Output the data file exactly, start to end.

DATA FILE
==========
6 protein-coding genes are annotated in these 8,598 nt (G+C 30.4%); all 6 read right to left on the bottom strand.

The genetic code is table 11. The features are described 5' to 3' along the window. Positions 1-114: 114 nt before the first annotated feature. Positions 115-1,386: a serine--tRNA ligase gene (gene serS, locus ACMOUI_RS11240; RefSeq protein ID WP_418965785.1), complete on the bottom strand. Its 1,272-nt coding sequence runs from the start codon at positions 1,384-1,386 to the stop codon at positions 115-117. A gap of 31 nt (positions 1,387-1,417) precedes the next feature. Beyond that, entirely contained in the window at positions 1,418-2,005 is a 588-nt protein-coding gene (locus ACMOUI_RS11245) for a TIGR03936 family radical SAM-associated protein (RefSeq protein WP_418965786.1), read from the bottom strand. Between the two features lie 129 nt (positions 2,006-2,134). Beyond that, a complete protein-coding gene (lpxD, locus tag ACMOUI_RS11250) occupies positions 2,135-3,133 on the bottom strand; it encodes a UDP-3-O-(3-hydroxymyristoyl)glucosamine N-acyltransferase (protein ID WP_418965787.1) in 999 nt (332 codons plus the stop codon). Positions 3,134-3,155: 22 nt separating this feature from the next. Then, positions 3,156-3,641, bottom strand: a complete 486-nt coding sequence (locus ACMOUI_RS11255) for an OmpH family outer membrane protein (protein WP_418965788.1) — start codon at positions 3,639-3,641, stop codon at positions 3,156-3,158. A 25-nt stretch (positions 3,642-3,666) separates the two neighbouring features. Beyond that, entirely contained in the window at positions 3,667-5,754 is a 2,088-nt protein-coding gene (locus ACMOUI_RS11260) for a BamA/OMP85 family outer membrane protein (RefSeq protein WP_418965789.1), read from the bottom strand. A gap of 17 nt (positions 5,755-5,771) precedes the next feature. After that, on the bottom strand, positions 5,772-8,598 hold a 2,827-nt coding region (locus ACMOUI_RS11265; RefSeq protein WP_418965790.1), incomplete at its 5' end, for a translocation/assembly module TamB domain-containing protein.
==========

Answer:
6 protein-coding genes are annotated in these 8,598 nt (G+C 30.4%); all 6 read right to left on the bottom strand.

The genetic code is table 11. The features are described 5' to 3' along the window. Positions 1-114: 114 nt before the first annotated feature. Positions 115-1,386: a serine--tRNA ligase gene (gene serS, locus ACMOUI_RS11240; RefSeq protein ID WP_418965785.1), complete on the bottom strand. Its 1,272-nt coding sequence runs from the start codon at positions 1,384-1,386 to the stop codon at positions 115-117. A gap of 31 nt (positions 1,387-1,417) precedes the next feature. Beyond that, entirely contained in the window at positions 1,418-2,005 is a 588-nt protein-coding gene (locus ACMOUI_RS11245) for a TIGR03936 family radical SAM-associated protein (RefSeq protein WP_418965786.1), read from the bottom strand. Between the two features lie 129 nt (positions 2,006-2,134). Beyond that, a complete protein-coding gene (lpxD, locus tag ACMOUI_RS11250) occupies positions 2,135-3,133 on the bottom strand; it encodes a UDP-3-O-(3-hydroxymyristoyl)glucosamine N-acyltransferase (protein ID WP_418965787.1) in 999 nt (332 codons plus the stop codon). Positions 3,134-3,155: 22 nt separating this feature from the next. Then, positions 3,156-3,641, bottom strand: a complete 486-nt coding sequence (locus ACMOUI_RS11255) for an OmpH family outer membrane protein (protein WP_418965788.1) — start codon at positions 3,639-3,641, stop codon at positions 3,156-3,158. A 25-nt stretch (positions 3,642-3,666) separates the two neighbouring features. Beyond that, entirely contained in the window at positions 3,667-5,754 is a 2,088-nt protein-coding gene (locus ACMOUI_RS11260) for a BamA/OMP85 family outer membrane protein (RefSeq protein WP_418965789.1), read from the bottom strand. A gap of 17 nt (positions 5,755-5,771) precedes the next feature. After that, on the bottom strand, positions 5,772-8,598 hold a 2,827-nt coding region (locus ACMOUI_RS11265; RefSeq protein WP_418965790.1), incomplete at its 5' end, for a translocation/assembly module TamB domain-containing protein.